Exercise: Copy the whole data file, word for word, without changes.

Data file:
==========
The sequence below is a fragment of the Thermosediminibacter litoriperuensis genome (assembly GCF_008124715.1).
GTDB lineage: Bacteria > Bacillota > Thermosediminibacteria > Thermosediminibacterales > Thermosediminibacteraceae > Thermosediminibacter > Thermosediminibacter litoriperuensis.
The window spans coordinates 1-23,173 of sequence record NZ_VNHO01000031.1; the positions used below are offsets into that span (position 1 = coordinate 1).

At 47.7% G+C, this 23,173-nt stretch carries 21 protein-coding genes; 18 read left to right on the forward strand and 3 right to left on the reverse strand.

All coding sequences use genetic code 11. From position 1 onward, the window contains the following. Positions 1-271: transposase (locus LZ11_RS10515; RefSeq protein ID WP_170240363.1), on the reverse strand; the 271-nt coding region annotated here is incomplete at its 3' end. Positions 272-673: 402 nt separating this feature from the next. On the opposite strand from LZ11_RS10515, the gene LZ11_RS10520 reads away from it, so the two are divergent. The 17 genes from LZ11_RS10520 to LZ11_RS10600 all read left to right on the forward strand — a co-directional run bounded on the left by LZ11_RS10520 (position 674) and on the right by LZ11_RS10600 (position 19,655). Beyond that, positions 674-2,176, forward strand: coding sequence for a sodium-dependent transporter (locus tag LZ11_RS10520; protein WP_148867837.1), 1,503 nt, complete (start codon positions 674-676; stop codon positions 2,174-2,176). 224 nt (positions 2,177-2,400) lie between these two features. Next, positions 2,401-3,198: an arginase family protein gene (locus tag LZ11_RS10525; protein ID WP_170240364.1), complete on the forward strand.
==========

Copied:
The sequence below is a fragment of the Thermosediminibacter litoriperuensis genome (assembly GCF_008124715.1).
GTDB lineage: Bacteria > Bacillota > Thermosediminibacteria > Thermosediminibacterales > Thermosediminibacteraceae > Thermosediminibacter > Thermosediminibacter litoriperuensis.
The window spans coordinates 1-23,173 of sequence record NZ_VNHO01000031.1; the positions used below are offsets into that span (position 1 = coordinate 1).

At 47.7% G+C, this 23,173-nt stretch carries 21 protein-coding genes; 18 read left to right on the forward strand and 3 right to left on the reverse strand.

All coding sequences use genetic code 11. From position 1 onward, the window contains the following. Positions 1-271: transposase (locus LZ11_RS10515; RefSeq protein ID WP_170240363.1), on the reverse strand; the 271-nt coding region annotated here is incomplete at its 3' end. Positions 272-673: 402 nt separating this feature from the next. On the opposite strand from LZ11_RS10515, the gene LZ11_RS10520 reads away from it, so the two are divergent. The 17 genes from LZ11_RS10520 to LZ11_RS10600 all read left to right on the forward strand — a co-directional run bounded on the left by LZ11_RS10520 (position 674) and on the right by LZ11_RS10600 (position 19,655). Beyond that, positions 674-2,176, forward strand: coding sequence for a sodium-dependent transporter (locus tag LZ11_RS10520; protein WP_148867837.1), 1,503 nt, complete (start codon positions 674-676; stop codon positions 2,174-2,176). 224 nt (positions 2,177-2,400) lie between these two features. Next, positions 2,401-3,198: an arginase family protein gene (locus tag LZ11_RS10525; protein ID WP_170240364.1), complete on the forward strand.